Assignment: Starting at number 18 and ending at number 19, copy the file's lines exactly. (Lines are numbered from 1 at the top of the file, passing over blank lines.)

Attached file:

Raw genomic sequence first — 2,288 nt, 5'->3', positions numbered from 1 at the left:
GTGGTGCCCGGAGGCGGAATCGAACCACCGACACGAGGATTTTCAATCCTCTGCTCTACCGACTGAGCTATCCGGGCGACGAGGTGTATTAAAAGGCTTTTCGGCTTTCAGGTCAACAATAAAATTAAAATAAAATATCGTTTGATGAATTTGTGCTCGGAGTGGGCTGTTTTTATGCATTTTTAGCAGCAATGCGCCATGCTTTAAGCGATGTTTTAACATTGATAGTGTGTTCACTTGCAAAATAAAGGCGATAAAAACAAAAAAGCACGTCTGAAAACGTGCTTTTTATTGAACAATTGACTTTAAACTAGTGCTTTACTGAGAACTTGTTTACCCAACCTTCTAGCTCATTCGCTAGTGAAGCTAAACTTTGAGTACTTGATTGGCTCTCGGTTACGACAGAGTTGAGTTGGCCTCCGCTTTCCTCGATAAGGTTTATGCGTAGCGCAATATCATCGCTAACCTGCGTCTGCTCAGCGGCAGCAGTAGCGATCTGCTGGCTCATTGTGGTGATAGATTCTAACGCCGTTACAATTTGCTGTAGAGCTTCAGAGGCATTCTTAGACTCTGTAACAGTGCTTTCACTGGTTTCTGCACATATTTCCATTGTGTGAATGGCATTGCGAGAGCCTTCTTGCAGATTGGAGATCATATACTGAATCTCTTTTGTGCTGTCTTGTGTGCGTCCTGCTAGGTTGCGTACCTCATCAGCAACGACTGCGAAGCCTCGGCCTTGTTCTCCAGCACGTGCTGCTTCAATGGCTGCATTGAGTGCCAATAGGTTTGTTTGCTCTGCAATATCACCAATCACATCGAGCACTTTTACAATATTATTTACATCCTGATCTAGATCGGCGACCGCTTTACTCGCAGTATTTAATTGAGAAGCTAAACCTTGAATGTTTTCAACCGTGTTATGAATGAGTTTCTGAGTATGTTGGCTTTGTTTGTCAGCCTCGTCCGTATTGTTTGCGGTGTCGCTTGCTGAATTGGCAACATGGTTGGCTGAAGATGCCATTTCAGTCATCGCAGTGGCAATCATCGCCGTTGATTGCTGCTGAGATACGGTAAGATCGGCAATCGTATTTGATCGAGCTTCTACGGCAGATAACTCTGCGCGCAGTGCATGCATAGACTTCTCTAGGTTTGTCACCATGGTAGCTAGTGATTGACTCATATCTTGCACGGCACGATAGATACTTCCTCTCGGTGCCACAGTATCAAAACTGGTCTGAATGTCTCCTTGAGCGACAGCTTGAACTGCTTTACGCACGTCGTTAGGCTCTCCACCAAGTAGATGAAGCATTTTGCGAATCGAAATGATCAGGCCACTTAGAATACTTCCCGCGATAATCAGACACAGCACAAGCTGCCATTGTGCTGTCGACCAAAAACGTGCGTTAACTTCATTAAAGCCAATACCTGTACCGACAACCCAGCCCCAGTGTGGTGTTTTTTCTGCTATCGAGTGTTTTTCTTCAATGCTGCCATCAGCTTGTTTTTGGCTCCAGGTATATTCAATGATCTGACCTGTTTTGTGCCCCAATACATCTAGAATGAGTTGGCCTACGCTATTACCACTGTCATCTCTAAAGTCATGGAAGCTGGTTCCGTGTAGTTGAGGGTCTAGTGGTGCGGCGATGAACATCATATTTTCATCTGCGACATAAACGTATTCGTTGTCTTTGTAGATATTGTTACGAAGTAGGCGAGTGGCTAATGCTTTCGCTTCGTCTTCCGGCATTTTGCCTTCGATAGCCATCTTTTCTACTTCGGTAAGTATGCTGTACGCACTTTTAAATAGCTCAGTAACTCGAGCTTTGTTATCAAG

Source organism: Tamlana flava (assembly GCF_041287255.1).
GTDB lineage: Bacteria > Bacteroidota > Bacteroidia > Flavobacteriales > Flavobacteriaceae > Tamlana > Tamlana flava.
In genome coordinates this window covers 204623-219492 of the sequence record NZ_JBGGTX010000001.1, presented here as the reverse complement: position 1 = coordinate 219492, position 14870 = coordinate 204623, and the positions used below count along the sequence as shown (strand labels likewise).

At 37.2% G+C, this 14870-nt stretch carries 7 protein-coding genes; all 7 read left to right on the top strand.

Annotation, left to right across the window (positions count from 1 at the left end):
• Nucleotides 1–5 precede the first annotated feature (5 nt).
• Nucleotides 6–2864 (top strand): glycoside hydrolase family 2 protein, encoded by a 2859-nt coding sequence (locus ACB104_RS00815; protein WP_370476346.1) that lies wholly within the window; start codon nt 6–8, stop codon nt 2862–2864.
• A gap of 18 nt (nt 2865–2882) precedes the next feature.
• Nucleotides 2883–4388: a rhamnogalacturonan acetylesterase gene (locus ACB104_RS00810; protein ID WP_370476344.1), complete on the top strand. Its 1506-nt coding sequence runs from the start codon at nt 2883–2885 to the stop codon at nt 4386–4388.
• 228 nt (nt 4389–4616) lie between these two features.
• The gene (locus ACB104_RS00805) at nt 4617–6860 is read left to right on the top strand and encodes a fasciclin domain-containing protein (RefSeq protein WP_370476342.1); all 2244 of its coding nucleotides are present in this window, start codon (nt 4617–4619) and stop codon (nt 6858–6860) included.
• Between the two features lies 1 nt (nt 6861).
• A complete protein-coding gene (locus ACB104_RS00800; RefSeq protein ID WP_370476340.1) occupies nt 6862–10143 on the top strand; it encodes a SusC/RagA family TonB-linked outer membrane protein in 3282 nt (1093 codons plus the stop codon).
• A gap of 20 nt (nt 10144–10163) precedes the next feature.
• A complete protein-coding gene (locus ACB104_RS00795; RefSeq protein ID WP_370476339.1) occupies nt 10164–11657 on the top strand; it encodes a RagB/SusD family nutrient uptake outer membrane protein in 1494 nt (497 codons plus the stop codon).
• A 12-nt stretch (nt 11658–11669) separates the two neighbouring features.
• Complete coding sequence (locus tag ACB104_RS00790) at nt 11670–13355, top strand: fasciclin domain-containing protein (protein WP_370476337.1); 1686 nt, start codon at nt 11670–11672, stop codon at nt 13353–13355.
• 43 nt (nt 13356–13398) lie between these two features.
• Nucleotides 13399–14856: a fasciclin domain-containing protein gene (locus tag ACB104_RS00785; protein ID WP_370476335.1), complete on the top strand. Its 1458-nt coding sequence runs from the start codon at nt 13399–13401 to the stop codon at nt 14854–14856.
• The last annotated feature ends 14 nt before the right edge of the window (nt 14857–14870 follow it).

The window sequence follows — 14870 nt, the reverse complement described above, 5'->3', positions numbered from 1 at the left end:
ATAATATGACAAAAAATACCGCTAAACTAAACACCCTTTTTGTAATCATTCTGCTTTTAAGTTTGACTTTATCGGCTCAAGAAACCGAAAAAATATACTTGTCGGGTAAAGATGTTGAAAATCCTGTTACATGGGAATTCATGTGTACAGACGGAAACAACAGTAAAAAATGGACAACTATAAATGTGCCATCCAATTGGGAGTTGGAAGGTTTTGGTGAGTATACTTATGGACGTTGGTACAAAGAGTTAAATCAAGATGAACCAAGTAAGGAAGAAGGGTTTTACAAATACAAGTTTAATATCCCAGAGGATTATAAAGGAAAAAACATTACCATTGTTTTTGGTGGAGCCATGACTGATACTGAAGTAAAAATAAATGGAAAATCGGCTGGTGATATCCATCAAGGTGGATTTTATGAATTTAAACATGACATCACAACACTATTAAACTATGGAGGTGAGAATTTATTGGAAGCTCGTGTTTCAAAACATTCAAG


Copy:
• A 12-nt stretch (nt 11658–11669) separates the two neighbouring features.
• Complete coding sequence (locus tag ACB104_RS00790) at nt 11670–13355, top strand: fasciclin domain-containing protein (protein WP_370476337.1); 1686 nt, start codon at nt 11670–11672, stop codon at nt 13353–13355.